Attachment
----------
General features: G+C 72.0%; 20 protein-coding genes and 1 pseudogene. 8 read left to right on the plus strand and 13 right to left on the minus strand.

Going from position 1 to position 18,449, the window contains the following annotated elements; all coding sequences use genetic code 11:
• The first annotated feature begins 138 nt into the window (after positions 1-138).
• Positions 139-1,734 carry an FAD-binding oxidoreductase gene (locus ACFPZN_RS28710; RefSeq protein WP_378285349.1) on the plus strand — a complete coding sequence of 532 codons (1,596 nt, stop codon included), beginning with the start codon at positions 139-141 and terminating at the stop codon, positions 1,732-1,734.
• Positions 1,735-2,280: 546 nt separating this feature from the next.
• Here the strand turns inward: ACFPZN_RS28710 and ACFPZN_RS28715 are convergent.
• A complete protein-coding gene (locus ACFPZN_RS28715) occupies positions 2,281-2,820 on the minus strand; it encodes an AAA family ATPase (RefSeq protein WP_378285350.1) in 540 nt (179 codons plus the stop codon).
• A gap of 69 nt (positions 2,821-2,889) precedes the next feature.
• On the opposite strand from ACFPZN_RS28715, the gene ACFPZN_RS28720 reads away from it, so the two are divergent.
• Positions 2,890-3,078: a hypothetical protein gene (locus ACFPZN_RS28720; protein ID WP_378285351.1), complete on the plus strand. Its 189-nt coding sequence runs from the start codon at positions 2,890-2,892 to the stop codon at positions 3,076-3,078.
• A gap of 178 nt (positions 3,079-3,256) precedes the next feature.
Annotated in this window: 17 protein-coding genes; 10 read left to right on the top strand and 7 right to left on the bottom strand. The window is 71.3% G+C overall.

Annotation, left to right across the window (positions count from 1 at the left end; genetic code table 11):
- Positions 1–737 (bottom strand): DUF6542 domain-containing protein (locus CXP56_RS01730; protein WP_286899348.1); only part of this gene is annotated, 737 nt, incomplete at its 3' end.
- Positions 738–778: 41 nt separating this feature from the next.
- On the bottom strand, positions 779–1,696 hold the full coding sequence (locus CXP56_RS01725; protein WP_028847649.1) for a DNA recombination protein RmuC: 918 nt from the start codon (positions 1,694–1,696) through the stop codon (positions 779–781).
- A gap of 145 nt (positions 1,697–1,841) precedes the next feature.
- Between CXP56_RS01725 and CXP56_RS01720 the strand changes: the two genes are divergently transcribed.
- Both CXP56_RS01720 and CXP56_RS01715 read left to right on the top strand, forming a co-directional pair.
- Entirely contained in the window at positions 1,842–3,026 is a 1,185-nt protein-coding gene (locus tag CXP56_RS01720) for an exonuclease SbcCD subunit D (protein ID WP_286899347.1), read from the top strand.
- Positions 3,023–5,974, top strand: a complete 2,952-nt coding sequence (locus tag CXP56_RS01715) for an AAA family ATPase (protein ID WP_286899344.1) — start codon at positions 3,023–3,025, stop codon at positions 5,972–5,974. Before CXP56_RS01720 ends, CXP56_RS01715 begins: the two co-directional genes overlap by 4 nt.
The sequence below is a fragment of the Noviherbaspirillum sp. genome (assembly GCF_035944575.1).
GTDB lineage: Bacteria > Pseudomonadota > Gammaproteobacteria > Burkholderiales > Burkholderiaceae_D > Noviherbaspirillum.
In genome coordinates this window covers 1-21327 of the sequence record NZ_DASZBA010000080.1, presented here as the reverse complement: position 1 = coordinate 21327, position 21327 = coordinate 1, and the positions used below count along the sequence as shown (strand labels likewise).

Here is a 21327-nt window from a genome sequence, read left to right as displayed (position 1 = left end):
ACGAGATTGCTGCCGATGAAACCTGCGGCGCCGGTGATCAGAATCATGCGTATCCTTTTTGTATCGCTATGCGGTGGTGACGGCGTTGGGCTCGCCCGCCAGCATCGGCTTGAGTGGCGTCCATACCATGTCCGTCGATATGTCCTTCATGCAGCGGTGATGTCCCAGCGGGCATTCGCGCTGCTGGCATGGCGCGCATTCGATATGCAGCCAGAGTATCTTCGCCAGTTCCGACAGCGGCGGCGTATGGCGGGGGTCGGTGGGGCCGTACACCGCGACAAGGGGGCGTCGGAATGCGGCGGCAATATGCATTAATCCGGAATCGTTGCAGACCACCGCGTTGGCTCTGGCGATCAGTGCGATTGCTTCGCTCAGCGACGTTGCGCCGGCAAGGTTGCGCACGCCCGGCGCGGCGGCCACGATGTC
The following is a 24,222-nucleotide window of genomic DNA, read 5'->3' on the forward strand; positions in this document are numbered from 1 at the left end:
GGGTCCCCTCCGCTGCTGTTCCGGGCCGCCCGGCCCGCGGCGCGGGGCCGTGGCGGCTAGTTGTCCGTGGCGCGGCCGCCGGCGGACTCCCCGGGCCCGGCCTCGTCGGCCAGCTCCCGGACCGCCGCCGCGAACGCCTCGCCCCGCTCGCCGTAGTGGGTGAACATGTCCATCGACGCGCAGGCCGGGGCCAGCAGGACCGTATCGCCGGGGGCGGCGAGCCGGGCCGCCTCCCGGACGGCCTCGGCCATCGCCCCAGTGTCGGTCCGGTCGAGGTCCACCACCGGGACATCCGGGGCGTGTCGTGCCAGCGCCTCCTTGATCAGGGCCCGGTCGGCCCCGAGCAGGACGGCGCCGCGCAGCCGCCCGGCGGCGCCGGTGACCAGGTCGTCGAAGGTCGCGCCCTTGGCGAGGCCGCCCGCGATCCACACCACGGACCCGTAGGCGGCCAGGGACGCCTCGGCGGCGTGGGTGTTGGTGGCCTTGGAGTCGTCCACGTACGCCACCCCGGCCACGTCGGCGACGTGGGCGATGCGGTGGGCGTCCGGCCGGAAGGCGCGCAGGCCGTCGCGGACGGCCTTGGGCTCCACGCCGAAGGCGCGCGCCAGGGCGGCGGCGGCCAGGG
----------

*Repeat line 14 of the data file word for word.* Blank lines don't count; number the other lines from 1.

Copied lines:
- Positions 1–737 (bottom strand): DUF6542 domain-containing protein (locus CXP56_RS01730; protein WP_286899348.1); only part of this gene is annotated, 737 nt, incomplete at its 3' end.